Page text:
Soon they’ll invent a substance
Or a machine, who knows, women will succeed,
And men will, too,
In slimming magically, “butterflies of some tragic drink
That go blind inside the chalice of youth,”
In losing weight, their exact dimensions will scorn us.
The sweat of the architect physician will drip, like a compass,
On that boiled rose,
That bourgeois French revolution
Which divides the bum from the back – the panting of the girl
Whom I loved for eleven years.
In short, the erotic erosion of fat will appear in the headlines
The tests, the reactions,
Extremely precise, no trauma, the slimming machines
In clinics will exorcize all that fellow’s culinary excesses,
His belly filled with savings for a subscription or a yoga course,
And the lady, sighing, will melt her rigid breasts
And will yet return with regret to the machine,
Perhaps to put on or to lose a few more pounds,
At the same time, she will firm the calves of her weary legs.
The world will be filled with the delicate creations of Rodin,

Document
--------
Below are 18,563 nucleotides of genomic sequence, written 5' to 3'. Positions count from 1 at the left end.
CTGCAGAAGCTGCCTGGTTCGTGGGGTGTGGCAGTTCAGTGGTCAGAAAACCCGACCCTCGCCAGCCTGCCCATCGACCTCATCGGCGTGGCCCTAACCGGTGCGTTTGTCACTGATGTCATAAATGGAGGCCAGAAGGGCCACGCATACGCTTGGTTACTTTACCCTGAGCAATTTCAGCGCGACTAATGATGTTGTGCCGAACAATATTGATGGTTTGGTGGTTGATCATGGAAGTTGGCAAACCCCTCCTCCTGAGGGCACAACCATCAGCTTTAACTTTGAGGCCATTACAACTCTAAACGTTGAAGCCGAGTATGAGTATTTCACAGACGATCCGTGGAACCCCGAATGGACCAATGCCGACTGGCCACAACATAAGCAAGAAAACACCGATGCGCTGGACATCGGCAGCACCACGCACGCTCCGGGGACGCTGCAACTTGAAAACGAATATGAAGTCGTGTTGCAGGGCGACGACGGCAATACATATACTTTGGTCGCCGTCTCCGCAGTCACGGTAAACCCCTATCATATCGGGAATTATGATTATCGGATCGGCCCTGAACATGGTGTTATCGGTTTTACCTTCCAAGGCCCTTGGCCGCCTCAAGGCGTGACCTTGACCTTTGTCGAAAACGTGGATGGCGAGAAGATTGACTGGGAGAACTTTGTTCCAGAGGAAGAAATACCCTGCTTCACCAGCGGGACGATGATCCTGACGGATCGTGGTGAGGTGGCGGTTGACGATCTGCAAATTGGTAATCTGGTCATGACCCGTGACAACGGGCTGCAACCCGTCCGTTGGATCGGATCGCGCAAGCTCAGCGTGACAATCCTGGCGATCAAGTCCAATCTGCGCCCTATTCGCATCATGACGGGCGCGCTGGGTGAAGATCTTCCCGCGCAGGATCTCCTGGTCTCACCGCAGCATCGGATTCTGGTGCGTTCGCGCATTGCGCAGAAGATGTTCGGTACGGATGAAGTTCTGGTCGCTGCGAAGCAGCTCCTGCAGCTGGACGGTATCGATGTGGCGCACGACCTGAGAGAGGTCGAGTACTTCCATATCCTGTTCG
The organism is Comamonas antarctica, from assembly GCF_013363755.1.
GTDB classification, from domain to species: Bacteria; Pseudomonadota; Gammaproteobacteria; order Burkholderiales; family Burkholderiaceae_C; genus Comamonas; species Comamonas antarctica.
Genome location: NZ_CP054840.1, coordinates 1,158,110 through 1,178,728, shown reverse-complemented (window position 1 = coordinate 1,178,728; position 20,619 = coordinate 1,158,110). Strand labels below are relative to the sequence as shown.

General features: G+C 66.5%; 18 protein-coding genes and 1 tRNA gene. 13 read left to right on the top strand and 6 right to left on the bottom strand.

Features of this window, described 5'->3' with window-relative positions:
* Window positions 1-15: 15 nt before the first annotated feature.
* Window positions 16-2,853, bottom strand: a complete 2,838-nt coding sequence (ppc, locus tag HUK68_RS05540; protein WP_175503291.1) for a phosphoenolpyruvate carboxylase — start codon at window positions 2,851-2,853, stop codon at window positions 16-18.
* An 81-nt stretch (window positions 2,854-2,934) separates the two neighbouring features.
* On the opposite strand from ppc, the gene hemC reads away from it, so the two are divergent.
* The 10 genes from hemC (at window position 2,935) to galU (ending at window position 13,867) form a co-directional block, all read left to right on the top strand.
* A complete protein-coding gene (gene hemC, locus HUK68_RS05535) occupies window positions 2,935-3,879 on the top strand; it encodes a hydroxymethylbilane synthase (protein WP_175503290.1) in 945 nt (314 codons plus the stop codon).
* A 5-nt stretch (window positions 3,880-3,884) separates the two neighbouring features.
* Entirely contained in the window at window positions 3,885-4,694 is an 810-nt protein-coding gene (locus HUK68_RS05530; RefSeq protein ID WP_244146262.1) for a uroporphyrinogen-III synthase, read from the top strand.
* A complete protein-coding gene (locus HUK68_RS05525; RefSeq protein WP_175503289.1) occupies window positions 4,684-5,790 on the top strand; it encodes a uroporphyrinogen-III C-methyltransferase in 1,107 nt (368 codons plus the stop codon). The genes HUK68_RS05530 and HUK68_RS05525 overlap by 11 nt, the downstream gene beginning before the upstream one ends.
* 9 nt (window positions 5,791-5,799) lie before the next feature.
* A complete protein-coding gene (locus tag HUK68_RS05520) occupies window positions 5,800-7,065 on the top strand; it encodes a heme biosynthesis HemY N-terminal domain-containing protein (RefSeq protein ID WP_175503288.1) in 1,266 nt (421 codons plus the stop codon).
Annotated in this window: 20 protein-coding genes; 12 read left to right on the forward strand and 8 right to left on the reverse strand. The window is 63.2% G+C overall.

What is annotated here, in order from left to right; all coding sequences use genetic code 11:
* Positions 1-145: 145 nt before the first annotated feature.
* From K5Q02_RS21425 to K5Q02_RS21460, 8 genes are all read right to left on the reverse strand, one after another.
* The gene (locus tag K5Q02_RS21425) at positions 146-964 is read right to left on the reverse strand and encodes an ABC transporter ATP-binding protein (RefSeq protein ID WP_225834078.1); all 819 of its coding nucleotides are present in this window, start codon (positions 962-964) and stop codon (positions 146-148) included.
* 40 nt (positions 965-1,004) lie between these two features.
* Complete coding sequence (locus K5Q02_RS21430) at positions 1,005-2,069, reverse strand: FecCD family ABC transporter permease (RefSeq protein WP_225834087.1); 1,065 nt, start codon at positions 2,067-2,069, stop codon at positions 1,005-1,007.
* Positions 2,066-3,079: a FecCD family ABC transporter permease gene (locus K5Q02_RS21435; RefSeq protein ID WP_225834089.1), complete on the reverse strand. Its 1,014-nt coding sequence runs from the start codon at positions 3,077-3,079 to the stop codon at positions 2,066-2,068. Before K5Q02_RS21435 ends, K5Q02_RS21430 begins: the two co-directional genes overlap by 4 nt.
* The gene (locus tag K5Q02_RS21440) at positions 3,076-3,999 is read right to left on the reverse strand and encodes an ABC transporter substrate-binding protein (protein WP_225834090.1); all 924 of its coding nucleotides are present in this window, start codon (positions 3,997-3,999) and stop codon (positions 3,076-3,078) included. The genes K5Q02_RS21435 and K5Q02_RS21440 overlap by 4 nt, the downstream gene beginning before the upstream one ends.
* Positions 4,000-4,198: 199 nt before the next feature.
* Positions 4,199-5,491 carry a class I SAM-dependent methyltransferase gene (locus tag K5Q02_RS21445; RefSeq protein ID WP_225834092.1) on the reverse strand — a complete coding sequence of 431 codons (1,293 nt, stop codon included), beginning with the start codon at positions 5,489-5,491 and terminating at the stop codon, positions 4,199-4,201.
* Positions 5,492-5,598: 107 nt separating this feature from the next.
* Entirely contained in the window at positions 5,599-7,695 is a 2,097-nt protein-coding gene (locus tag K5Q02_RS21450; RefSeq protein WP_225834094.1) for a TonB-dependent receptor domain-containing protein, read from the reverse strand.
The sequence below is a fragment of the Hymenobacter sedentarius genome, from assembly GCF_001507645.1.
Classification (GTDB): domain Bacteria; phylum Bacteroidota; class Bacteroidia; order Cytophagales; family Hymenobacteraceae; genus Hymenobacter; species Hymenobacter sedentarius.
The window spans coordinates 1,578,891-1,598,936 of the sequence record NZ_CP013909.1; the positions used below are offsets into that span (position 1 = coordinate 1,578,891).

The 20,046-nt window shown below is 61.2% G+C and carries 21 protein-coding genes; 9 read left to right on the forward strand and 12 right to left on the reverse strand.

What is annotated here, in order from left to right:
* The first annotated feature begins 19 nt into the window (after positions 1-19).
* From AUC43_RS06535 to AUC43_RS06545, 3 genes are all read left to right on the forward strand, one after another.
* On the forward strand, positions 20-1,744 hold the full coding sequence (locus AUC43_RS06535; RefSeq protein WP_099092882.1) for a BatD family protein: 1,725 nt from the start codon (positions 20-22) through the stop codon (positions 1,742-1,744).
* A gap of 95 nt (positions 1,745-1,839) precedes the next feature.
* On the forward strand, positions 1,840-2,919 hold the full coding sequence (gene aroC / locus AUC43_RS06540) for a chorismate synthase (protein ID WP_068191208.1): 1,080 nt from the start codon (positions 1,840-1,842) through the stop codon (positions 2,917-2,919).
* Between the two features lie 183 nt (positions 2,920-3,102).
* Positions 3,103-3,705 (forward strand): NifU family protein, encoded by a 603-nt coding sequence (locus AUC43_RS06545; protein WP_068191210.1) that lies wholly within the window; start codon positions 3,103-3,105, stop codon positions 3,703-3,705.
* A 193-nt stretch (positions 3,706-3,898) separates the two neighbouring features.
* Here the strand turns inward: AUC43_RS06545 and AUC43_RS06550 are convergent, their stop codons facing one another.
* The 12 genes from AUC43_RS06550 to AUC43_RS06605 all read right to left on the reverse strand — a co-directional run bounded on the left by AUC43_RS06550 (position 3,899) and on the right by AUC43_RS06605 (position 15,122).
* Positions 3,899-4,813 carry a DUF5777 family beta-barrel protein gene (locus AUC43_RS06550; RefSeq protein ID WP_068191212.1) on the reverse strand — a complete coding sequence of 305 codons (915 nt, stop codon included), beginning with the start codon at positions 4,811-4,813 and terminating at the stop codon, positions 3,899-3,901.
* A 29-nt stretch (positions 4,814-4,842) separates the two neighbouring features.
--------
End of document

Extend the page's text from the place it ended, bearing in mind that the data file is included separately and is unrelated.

Which do it quickly, their copulating cocks like the talons of sparrows
On the high-voltage wires.
Then, they say that other machines will be invented,
That other substances which, buried in bright-coloured phials
From the slimming labs,
Will carry off the daily
Cart it down to the Third World,
To the Somalis with ribs protruding from deep beneath the earth,
And inject it into their black skins, to the arid beating of drums
Under the palm trees,
All the bums and thighs and protein-filled throats,
Bequeathed on boring Swedish afternoons in Europe,
And thus all races will become brothers and equals
And all men will be happy tattoos.
*Translated from the original Albanian by Robert Elsie and Janice Mathie-Heck (1994)